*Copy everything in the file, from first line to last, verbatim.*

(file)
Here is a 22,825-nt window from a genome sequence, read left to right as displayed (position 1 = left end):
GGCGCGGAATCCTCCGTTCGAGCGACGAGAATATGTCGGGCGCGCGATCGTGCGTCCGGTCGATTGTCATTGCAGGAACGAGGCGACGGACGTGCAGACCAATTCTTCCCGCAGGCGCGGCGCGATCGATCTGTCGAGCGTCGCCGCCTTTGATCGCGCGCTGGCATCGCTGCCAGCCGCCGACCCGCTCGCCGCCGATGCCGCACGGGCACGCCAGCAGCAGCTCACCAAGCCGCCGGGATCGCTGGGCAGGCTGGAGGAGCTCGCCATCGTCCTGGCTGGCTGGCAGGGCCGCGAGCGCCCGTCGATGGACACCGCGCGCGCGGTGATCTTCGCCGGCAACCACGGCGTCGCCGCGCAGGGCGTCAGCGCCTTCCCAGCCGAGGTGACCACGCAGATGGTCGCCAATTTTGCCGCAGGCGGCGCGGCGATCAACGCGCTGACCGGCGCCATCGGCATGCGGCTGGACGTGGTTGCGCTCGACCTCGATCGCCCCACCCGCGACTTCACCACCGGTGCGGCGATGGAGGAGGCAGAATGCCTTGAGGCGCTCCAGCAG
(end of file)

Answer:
Here is a 22,825-nt window from a genome sequence, read left to right as displayed (position 1 = left end):
GGCGCGGAATCCTCCGTTCGAGCGACGAGAATATGTCGGGCGCGCGATCGTGCGTCCGGTCGATTGTCATTGCAGGAACGAGGCGACGGACGTGCAGACCAATTCTTCCCGCAGGCGCGGCGCGATCGATCTGTCGAGCGTCGCCGCCTTTGATCGCGCGCTGGCATCGCTGCCAGCCGCCGACCCGCTCGCCGCCGATGCCGCACGGGCACGCCAGCAGCAGCTCACCAAGCCGCCGGGATCGCTGGGCAGGCTGGAGGAGCTCGCCATCGTCCTGGCTGGCTGGCAGGGCCGCGAGCGCCCGTCGATGGACACCGCGCGCGCGGTGATCTTCGCCGGCAACCACGGCGTCGCCGCGCAGGGCGTCAGCGCCTTCCCAGCCGAGGTGACCACGCAGATGGTCGCCAATTTTGCCGCAGGCGGCGCGGCGATCAACGCGCTGACCGGCGCCATCGGCATGCGGCTGGACGTGGTTGCGCTCGACCTCGATCGCCCCACCCGCGACTTCACCACCGGTGCGGCGATGGAGGAGGCAGAATGCCTTGAGGCGCTCCAGCAG